I’ve sung in church choirs for seventy years! During the infrequent gaps in my choir time, I’ve still been singing my faith from my place in the pew. I sing in joy and adoration. In supplication. And, at times, in sorrow or anger.
Methodists have always been known as singers. Our hymnal opens with a list of directions for singing, written by our founder, John Wesley, in 1761. His advice, given in eight points, includes guidelines for singing the hymns exactly as written and following the tempo of the group. Point #4 is my all-time favorite of his instructions;
Sing lustily and with a good courage. Beware of singing as if you were half-dead or half asleep, but lift up your voice with strength. Be no more afraid of your voice now, nor more ashamed of its being heard than when you sang the songs of Satan.
It’s a marvelous feeling to rise to your feet, throw back your shoulders, fill your lungs and “sing lustily.” Sadly, we now know what a dangerous activity that is in the midst of a pandemic.
On March 10, 2020, two weeks before a stay in place order was issued, the Skagit County Chorale held a two-and-a-half-hour practice. Sixty-one attended, they were careful to sit with some distance between one another, and no one shook hands or hugged. They did, though, sing, share some cookies, and helped one another fold up and stack the chairs. One person came feeling ill, but had no idea it was COVID-19. Within days, a number of choir members became ill. Ultimately, that one person infected 51 others, and two choir members died. The Center for Disease Control has named that choir rehearsal a “super spreader event”.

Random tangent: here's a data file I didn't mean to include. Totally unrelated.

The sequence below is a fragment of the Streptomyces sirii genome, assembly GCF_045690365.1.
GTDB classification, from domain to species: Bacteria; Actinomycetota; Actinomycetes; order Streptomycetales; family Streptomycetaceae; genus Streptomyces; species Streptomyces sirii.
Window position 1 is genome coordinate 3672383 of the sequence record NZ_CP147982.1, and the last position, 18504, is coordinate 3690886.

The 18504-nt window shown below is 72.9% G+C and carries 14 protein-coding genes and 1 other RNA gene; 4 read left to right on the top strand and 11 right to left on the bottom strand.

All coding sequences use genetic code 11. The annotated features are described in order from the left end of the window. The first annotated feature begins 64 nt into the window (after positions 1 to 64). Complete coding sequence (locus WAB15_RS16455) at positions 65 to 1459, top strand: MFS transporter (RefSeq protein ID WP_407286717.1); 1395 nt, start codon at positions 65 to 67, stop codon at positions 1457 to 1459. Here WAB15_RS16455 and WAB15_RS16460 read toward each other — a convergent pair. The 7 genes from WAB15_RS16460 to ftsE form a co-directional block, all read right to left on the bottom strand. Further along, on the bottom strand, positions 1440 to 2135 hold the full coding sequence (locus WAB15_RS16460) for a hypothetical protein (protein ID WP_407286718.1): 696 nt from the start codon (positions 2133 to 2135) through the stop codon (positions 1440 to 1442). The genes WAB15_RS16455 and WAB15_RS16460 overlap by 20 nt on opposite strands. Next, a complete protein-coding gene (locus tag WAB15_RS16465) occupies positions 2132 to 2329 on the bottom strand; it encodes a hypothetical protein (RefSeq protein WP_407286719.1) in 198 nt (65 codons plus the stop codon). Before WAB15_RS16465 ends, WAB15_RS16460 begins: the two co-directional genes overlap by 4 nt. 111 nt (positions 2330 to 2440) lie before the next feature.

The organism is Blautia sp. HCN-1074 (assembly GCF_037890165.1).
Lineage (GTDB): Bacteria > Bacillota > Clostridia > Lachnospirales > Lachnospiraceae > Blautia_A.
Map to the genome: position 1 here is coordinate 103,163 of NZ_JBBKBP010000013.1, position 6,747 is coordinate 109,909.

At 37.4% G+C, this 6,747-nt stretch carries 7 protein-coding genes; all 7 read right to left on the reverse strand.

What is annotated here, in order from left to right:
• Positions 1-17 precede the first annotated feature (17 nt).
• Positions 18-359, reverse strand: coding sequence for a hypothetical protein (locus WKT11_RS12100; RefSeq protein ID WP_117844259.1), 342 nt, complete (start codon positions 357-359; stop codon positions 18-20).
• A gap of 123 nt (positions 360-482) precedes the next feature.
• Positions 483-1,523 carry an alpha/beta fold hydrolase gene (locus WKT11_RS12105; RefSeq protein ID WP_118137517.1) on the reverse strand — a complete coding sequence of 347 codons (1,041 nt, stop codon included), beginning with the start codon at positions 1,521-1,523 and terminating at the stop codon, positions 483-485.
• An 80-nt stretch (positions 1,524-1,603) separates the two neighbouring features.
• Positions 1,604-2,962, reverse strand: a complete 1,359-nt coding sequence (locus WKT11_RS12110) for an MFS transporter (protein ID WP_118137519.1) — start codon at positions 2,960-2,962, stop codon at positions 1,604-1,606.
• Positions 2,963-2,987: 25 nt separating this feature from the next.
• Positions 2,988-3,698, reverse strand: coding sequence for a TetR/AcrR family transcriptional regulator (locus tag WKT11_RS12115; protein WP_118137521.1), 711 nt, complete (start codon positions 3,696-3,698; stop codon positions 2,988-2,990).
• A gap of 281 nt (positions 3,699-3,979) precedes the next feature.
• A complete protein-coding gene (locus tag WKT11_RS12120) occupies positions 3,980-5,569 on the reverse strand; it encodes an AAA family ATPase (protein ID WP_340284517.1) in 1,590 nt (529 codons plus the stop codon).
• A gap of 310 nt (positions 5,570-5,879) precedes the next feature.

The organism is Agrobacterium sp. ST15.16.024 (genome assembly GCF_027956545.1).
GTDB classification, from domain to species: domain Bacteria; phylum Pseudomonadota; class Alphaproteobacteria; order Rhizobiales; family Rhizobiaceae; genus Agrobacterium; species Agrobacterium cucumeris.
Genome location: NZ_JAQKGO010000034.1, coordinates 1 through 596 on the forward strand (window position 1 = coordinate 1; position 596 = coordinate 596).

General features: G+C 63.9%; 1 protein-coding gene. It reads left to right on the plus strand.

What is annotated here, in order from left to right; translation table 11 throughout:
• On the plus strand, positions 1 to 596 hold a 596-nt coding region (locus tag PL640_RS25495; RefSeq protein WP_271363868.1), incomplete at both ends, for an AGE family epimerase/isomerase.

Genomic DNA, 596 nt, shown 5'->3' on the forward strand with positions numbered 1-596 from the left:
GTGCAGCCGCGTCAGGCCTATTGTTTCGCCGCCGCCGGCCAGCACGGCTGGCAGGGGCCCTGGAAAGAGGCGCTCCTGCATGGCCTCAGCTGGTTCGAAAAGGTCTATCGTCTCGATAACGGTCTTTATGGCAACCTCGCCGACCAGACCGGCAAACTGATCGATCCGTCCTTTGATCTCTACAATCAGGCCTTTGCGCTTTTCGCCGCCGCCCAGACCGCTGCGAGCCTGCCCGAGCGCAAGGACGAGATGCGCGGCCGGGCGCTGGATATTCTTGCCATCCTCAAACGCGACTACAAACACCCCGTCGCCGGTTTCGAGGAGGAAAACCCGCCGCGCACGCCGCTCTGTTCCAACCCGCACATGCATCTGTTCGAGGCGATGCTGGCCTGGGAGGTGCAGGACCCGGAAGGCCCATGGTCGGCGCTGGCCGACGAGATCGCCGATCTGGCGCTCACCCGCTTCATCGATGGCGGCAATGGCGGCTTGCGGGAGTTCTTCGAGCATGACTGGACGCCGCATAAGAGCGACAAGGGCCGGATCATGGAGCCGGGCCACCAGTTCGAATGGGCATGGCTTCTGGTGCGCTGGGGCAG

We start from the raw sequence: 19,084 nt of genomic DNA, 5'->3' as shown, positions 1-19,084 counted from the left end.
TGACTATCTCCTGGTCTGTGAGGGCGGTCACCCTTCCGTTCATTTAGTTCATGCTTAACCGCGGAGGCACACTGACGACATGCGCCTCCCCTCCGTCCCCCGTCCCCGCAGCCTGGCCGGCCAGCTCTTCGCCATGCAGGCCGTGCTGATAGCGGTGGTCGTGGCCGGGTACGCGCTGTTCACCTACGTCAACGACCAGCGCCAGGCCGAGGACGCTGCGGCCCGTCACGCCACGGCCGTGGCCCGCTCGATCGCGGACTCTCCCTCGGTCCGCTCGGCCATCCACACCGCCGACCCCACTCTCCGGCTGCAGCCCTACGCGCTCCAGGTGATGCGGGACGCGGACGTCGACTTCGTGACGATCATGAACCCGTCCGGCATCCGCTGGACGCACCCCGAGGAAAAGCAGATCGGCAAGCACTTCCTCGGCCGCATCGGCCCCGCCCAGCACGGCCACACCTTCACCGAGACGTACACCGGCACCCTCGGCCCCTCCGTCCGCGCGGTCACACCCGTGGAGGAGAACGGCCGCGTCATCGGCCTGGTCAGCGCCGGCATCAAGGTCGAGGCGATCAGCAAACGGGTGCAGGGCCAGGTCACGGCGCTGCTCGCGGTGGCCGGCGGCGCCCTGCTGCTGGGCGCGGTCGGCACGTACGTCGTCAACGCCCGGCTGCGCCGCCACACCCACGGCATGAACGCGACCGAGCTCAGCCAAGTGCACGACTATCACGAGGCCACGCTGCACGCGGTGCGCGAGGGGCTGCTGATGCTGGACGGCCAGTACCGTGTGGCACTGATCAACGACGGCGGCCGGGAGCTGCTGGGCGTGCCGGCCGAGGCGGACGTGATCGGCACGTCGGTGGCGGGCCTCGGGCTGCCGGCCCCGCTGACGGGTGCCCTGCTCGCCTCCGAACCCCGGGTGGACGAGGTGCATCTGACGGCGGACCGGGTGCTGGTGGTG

It will be a long while before choirs and congregations can, with good conscience, lift their voices, and I will mourn that silence.
A traditional Christian hymn, How Can I Keep from Singing, includes these verses:
Through all the tumult and the strife, I hear its music ringing . It sounds an echo in my soul, how can I keep from singing? No storm can shake my inmost calm, while to that rock I’m clinging. Since love is Lord of heaven and earth, how can I keep from singing?
Indeed! This is a time of tumult. I mourn the loss of my song.
Friend, what is it you are missing?
I miss singing with you Amory! Reading this, I cried, I laughed and said to Greg, get on Amory’s blog, this one is the best yet! As a United Methodist pastor, the hymns are central to my faith. The words, the call to go out and transform the world, the words that call my heart into the heart of God. All of it – is at the core of my faith. And you named it! Thank you Amory!